Robert HarveyThe latest example is here: Why are actual parameters called "arguments"? Note that the OP is not asking for the difference between "parameters" and "arguments," or even what the word means, but merely how the word came to be used in the software development context. I find these que...

And also...
9:00 PM
Mar 21 '12 at 20:01, by user2334
Save for the accepted answer, I thought the semicolons question was pretty good. Programming history has always been an overlooked aspect of Programmers's scope.
@MichaelT I'm firmly on the side of Programming History questions are OT if they can be backed up by objective evidence
been a rough couple of days
topically correct
shall we say
Topically Incorrect: TI TI TI...Uh Oh...
At least this isn't Math.SE where one could be topically correct, but topologically incorrect.
@MichaelT you could have a bad graph algorithm
or a bad network setup
typically those are suboptimal rather than incorrect though
9:05 PM
I was trying to be humerus... but this isn't anatomy.SE where I would be boned for such a pun.
@MichaelT I broke my humerus once...it wasn't funny. Drums + symbol crash
9:45 PM
Anybody know of decent languages that are easy to bootstrap such that they can run compatibly with an interperated language, say, written by the CEO's nephew in 1978?
@psr Lisp
So, the idea is that you can bootstrap an interperater in BLUB-- or, somehow, can easily compile into BLUB-- (included for completeness)
@WorldEngineer - Which version?
@psr I'd say Scheme on the grounds that it's about that old
and building an interpreter is one of the basic activities you do in the SICP
9:47 PM
Any reference on how to do the bootstrap? Do I get my metacircular evaluator going and then plug that in or something?
What is SICP? I may have heard it, I'm acronym challenged.
Structure and Interpretation of Computer Programs
aka the Book of Purgatory: Part 1
Also, does building the interperater really get the bootstrap done? I can then just throw all the libraries in?
this link might help
Summon Eric Lippert
my understanding is that you want to turn some modernish language into Blub?
I pretty much get the stuff in that link - but if I try to do C++ in BLUB-- I have to do a lot because C++ just doesn't work that way. I'm looking for an existing language that DOES work that way. (And scheme was my best guess.)
Lisp or one of the MLs would be the best option
9:52 PM
@WorldEngineer Not exactly. I want to embed a better language into 7 billion lines of existing BLUB-- running in the BLUBOTRON72 interperater.
So, if it were possible to write, say, a scheme interpereter in BLUB with a relatively quick bootstrap such that it could quickly run the rest of scheme, that might be a good way to do it.
without knowing Blub I can't say
@WorldEngineer - That's just not true.
misread, yes that sounds reasonable
this looks interesting
Scheme built from C
9:58 PM
The question is whether the embedded language is easy to bootstrap. I have heard that this was either true or a goal for LISP, Smalltalk, and Forth, but I'm not sure how easy they would really be. And Smalltalk has that whole single image thing, which would seem to be problematic.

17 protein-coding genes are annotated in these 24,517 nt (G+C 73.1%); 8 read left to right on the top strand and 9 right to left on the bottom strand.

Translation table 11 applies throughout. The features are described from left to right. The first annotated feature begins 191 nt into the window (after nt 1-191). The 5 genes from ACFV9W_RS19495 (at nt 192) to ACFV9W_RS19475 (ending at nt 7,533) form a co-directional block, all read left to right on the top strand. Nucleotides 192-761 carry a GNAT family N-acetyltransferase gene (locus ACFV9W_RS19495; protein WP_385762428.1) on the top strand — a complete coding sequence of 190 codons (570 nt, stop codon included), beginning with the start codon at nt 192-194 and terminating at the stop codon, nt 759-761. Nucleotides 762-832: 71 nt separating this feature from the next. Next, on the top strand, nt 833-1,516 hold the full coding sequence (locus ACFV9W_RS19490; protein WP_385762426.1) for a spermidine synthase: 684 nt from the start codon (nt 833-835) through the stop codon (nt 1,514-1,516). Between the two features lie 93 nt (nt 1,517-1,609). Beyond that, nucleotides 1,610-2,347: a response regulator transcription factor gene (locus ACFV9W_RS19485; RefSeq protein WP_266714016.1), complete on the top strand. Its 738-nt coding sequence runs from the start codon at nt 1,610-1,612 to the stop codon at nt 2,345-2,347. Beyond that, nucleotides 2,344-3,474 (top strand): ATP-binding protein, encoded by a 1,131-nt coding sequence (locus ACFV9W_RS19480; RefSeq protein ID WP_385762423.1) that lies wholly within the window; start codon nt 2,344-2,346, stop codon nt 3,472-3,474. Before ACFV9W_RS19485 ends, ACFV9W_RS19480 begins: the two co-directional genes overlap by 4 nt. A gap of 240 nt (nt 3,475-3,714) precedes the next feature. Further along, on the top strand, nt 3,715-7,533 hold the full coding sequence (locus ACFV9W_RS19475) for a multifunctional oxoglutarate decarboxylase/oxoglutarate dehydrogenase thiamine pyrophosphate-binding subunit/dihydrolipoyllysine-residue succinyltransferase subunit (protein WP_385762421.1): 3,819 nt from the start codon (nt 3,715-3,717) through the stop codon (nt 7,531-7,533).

Scheme and Forth are very easy as languages go
Forth is a common classroom bootstrap project
I have just given away nearly I know about Forth.
Scheme is probably less alien
That is an interesting article. A finished version of such a thing would be a great read!
Ahh, the history of history questions. Ghads, there is a lot to it.
10:08 PM
@MichaelT It's like all the other scope questions on Programmers
it's the trouble with being statically typed and dynamically scoped
The best answer to the "are they on topic" seems to be "a number of high level people have given a qualified yes at one time or another - and a number of people have had issue with specific questions that fall into that category."
The thing I disagree with the most was closing because of a single meta post some time ago - ignoring everything else between then and now. I am certain that I can find a meta post that has a consensus for any opinion I may have.
@MichaelT as I've stated before, I'm mostly a yes on these particular things
btw, @raspi - I notice your DNS question... do you have questions about your question?
I would be tempted to say "no, it shouldn't have it because php does - and php is a bad example of what to do."
10:16 PM
@MichaelT unless Yannis Rizos is doing it in PHP
then it's probably a good example but you might want a second opinion anywya
From The 12 networking truths - "... perfection has been reached not when there is nothing left to add, but when there is nothing left to take away." - the same is true for writing a language.
There exists some networking support, but its often rather rudimentary - mapping to the system calls on the box rather than trying to make a fancy library for it.
java.net.InetAddress.getAllByName(string) - that will fetch all, but when you dig into it, I believe thats the name of a system call.
@MichaelT that's a system call
@MichaelT does the candidate info page fully load for you?
10:31 PM
@WorldEngineer It appears to. I don't have any trouble.
ah there is goes
@MichaelT Yeah. Just wondering how it's rant, bad, I must be burned alive and then be fed to fish etc.. :) I'll might try to approach it more from teaching point of view of robustness. Like usually sockets are teached somewhat "here's socket, just use it, don't worry about connection problems! it will work!" and this leads to that easy to use function usage.. or something like that.
@raspi the bit at the end appears to some to be a rant.
I'm not native english speaker, so... I just tried to get possible answers from many perspectives with that. like language, os, teaching, etc perspectives
10:54 PM
@gnat Thank you for the edit.